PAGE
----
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  • The characteristic, but by no means attractive, street dress of the Moslem women of the better class comprises a black horse-hair visor completely covering the face and projecting like an enormous beak, the nether extremities being encased in yellow boots reaching to the knee and fully displayed by the method of draping the garments in front.

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  • By taking into his personal service a body of Alani, and appearing in public in the dress of a Scythian warrior, he aroused the contempt and resentment of his Roman troops.

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  • The officers of the Church during the first few centuries of its existence were content to officiate in the dress of civil life, though their garments were expected to be scrupulously clean and of decent quality.

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  • The secular fashions altered with changes of taste; but the Church retained the dress with the other traditions of the Roman Empire.

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  • By this time, moreover, the liturgical character of the vestments was so completely established that they were no longer worn instead of, but over, the ordinary dress.

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  • The adoption of the Roman liturgical dress had, however, at most an indirect connexion with these claims. Charlemagne was active in prescribing the adoption of the Roman use; but this was only as part of his general policy in the organization of his em pire.

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  • Braun, S.J., in his paper on liturgical dress in the Church of England, contributed to Stimmen aus Maria-Laach (1910, Heft 7, Freiburg-im-Breisgau).

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  • They speak the Buriat language as often as Russian, and in a Buriat dress can hardly be distinguished from the Buriats.

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  • In the narrow " wynds " the nobility and gentry paid their visits in sedan chairs, and proceeded in full dress to the assemblies and balls, which were conducted with aristocratic exclusiveness in an alley on the south side of High Street, called the Assembly Close, and in the assembly rooms in the West Bow.

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  • The Pacific mills (1853) introduced from England in 1854 Lister combs for worsted manufacture; and the Washington mills soon afterward began to make worsted dress goods.

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  • In the Bergedorf district lies the Vierlande, or Four Districts (Neuengamme, Kirchwarder, Altengamme and Curslack), celebrated for its fruit gardens and the picturesque dress of the inhabitants.

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  • The dress of the men is well shown upon the Kul Oba and Chertomlyk vases, and upon other Greek works of art made for Scythic use.

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  • Similar movements from the same regions appear also to have penetrated Iran itself; hence the resemblance between the dress and daggers of certain classes of warriors on the sculptures of Persepolis and those shown on the Kul Oba vase.

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  • Hardy, simple and industrious, fond of music, kind-hearted, and with a strangely artistic taste in dress, these people possess in a wonderful degree the secret of cheerful contentment.

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  • It appears to be traceable in its Greek dress in writings of the philosopher Democritus and the dramatist Menander; it was certainly known to the author of Tobit and perhaps to the author of Daniel; some would trace its influence in the New Testament, in the parable of the wicked servant and elsewhere; it was known to Mahomet and is referred to in the Koran; it has been included among the tales in the Arabian Nights; and it survives in a good many versions ancient and modern.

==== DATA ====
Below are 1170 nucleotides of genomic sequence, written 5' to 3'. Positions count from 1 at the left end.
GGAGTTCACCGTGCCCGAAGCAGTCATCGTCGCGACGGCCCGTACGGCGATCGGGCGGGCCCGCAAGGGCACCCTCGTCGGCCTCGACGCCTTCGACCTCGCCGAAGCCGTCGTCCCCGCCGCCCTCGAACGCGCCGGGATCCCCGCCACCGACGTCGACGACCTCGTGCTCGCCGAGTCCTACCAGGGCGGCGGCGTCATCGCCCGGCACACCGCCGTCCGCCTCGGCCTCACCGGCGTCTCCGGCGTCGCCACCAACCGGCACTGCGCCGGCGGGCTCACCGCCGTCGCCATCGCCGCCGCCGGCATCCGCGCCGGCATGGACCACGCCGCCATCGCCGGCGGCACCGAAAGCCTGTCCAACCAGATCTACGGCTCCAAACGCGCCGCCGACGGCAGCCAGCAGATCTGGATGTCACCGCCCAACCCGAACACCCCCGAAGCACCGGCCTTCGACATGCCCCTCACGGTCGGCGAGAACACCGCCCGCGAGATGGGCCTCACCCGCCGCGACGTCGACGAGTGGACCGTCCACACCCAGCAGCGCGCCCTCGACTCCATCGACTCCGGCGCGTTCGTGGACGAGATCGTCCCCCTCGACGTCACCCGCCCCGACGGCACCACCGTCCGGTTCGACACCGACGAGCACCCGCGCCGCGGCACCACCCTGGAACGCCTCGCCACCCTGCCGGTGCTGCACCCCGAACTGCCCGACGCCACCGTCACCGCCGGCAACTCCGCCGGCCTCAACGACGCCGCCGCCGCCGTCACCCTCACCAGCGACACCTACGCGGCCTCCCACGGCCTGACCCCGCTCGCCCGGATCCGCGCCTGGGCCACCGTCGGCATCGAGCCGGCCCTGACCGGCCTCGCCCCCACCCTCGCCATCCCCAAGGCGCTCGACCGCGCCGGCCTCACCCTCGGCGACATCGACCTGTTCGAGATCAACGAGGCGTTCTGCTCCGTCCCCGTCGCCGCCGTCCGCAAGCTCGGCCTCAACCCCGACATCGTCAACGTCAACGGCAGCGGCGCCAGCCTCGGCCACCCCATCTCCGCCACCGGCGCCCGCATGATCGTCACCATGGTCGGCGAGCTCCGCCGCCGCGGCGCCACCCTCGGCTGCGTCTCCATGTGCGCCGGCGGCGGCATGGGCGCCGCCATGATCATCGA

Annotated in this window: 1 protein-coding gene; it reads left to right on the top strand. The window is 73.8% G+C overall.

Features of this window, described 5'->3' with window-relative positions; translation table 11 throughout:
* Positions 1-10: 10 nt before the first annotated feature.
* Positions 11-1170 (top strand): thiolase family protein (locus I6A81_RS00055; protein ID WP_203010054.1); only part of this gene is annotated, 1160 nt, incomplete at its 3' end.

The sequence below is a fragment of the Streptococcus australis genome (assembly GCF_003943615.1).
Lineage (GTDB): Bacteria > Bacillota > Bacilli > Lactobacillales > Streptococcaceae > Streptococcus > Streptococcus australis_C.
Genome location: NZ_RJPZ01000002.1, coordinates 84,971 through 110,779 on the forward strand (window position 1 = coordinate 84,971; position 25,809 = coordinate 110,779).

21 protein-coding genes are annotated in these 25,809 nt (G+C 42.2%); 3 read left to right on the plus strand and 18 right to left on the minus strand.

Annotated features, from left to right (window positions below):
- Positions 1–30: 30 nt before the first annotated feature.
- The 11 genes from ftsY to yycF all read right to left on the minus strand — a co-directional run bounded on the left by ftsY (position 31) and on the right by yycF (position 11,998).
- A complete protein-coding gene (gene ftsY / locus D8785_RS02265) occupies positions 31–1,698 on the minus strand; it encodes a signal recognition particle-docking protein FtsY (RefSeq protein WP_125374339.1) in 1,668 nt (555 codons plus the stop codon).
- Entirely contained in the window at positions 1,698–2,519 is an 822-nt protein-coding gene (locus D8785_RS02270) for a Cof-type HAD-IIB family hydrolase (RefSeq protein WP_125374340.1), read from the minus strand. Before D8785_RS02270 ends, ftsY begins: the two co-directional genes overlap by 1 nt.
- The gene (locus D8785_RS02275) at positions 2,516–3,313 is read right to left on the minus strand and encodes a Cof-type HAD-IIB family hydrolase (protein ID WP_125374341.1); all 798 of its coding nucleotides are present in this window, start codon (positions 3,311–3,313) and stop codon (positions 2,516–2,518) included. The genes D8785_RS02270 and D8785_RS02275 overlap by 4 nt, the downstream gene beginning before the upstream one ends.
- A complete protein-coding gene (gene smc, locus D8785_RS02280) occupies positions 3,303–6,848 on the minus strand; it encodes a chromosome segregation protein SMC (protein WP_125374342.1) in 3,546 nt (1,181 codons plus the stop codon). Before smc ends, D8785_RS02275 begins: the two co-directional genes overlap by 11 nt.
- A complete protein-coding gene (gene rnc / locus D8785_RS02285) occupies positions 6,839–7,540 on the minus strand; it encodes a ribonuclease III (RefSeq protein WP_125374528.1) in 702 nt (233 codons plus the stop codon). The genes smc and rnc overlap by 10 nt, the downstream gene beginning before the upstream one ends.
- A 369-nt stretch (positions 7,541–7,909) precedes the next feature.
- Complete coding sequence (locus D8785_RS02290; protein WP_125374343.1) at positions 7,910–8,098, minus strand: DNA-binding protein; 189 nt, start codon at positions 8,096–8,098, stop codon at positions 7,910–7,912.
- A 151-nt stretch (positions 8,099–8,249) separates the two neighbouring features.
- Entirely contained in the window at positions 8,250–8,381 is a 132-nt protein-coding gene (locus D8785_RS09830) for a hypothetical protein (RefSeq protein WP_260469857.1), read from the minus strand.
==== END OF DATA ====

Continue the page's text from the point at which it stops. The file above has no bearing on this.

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  • Another translator from Greek was Paul, Monophysite bishop of Callinicus or ar-Rakkah, who, being expelled from his diocese in 519, retired to Edessa and there occupied himself in translating into Syriac the works of Severus, the Monophysite 1 So called " because his dress consisted of a barda`tha, or coarse horse-cloth, which he never changed till it became quite ragged " (Wright).

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  • The word appears in English in the 18th century, and was first applied to the correct representation, in literature and art, of the manners, dress, furniture and general surroundings of the scene represented.

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  • Many forms of clothing, moreover, seem to call attention to those parts of the body of which, under the conditions of Western civilization at the present day, it aims at the concealment; certain articles of dress worn by the New Hebrideans, the Zulu-Xosa tribes, certain tribes of Brazil and others, are cases in point.

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  • Setting aside for the moment the less important, historically, of these, nearly all of which exist in Western civilization of the present day, it will be as well to consider that form of dress which is marked by the greatest evolution.

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  • Climate then is one of the forces which play an important part in the evolution of dress; at the same time care must be taken not to attribute too much influence to it.

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  • The retention by women in Europe of the tropical garb can be explained by the fact that her sphere has been mainly confined to the house, and her life has been less active than that of man; consequently the adoption of the arctic dress has been in her case less necessary.